Logo of Phnom Penh Post newspaper Phnom Penh Post - Taking corruption to school

Taking corruption to school

Taking corruption to school

Less than a week after a leading international corruption index found Cambodia’s public sector to have the worst perceived level of corruption in ASEAN, the prime minister has announced a plan to add anti-corruption education into the national school curriculum. But unions, the opposition and anti-corruption advocates say what is far more urgent is stronger enforcement of anti-corruption laws.

In an announcement signed by Prime Minister Hun Sen on Friday and released ahead of International Anti-Corruption Day events today, the government pledges its commitment to fight corruption and urges the Ministry of Education and the Anti-Corruption Unit (ACU) to embed anti-corruption education in the school curriculum by the next academic year.

“Corruption is the main cause of social injustice,” it reads. In it, the premier also calls on authorities at all levels and the private sector to “join together to clean out corruption to achieve the national development goals”.

Rong Chhun, president of the Cambodian Independent Teachers’ Association and the Cambodian Confederation of Unions, scoffed at that idea yesterday, calling anti-corruption education programs mere window-dressing by the government.

“What is important is the strong enforcement of the anti-corruption law and whether or not the ACU dares to investigate the corruption of the prime minister,” he said.

“Those who commit corruption are not normal people. It is not those who do not have any position. It is committed by the prime minister or ministers.”

But Preap Kol, executive director at Transparency International Cambodia, the global watchdog which recently ranked Cambodia 160th out of 177 nations in its 2013 Corruption Perceptions Index (CPI), said the government’s message was encouraging.

“This is not a new message, but I hope that the government leaders will hear this message more clearly and, more importantly, take the message into action by developing concrete action plans and measures to combat corruption sooner rather than later,” he said.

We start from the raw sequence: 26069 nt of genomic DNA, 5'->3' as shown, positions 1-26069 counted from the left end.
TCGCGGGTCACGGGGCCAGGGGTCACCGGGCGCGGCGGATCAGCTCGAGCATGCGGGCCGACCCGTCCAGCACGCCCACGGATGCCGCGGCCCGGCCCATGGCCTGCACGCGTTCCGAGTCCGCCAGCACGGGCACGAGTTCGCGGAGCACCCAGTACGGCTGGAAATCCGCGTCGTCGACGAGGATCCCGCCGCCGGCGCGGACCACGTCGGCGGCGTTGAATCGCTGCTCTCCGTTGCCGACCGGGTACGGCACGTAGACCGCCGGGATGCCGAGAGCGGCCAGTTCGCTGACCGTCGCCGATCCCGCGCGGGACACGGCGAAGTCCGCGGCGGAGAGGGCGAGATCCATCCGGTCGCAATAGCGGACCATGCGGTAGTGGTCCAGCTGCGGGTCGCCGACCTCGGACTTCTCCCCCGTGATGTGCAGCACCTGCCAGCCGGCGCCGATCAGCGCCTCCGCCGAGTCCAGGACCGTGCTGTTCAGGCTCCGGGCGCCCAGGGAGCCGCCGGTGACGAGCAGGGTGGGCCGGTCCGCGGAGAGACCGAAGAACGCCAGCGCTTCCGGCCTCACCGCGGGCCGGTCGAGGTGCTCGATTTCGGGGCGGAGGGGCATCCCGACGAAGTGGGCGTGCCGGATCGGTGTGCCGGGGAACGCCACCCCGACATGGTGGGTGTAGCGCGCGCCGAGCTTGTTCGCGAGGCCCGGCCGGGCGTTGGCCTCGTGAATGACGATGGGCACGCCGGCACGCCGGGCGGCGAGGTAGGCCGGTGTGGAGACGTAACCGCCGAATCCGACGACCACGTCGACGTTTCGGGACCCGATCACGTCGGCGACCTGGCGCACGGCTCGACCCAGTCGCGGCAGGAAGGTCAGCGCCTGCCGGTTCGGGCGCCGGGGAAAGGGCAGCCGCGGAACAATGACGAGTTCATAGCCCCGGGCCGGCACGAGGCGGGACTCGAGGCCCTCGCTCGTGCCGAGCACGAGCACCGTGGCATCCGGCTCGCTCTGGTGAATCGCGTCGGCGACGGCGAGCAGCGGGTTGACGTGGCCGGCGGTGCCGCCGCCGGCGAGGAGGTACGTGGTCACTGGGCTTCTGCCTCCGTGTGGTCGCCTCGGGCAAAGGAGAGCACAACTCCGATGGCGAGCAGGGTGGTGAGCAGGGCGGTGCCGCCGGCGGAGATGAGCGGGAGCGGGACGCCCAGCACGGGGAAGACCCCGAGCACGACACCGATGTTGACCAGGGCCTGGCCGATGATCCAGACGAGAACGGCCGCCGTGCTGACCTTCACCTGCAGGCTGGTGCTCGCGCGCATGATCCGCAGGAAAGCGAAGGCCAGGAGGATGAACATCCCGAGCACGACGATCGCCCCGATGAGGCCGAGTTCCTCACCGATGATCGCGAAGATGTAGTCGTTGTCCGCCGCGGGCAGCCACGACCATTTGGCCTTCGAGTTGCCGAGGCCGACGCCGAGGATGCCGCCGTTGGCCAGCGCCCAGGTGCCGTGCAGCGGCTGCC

Kol added that the announcement was the first time the prime minister had issued an official message for International Anti-Corruption Day and that Transparency International had been working with the ACU to develop the educational curriculum.

“The work on education I believe is very important, but not very urgent.… While doing that, the government should pay more attention [towards] prevention and law enforcement.”

Cambodia National Rescue Party spokesman Yim Sovann said anti-corruption education would be beneficial in the long-term, but slammed the ruling party-led government for failing to target graft within its own ranks.

“The ACU does not have a real willingness to prevent it effectively, because those who commit corruption are senior people in the [Cambodian People’s Party] ranks.”

Council of Ministers spokesman Phay Siphan said the Kingdom had anti-corruption “laws, mechanisms and policy” and that the purpose of educational programs was to help Cambodians work together to combat it.

“Corruption happens in every part of society. NGOs and the private sector as well,” he said.

“We have to be together. We don’t go with who is wrong and who is right, we go with what is wrong and what is right,” he said.


  • US names new ambassador to Cambodia

    US President Donald Trump on Friday appointed W Patrick Murphy as the new US Ambassador to Cambodia, replacing incumbent William A Heidt. A press release posted on the White House’s website said nominee W Patrick Murphy is currently acting principal deputy assistant secretary at

  • Kingdom is at a crossroads between East, West after poll

    It was dubbed a success by caretaker prime minister Hun Sen after the electoral victory of his Cambodian People’s Party (CPP), which is poised to take all seats in the National Assembly. But the July 29 national election has not been positively looked at by

  • Final poll results confirm first single-party Assembly

    IN an unprecedented situation in Cambodian politics, the official results of the July 29 national elections have declared that the Cambodian People’s Party (CPP) will take all 125 seats in the National Assembly on the back of it receiving 76 per cent of the votes. The National

  • Chinese influence to sweep Kingdom?

    Growing Cambodia-China ties have seen the latter’s influence sweep across the Kingdom through increased investments and tourism. The Asian giant has become the leading source of foreign funds in Cambodia, fuelling the construction sector with huge casino and hotel projects. Much of the growth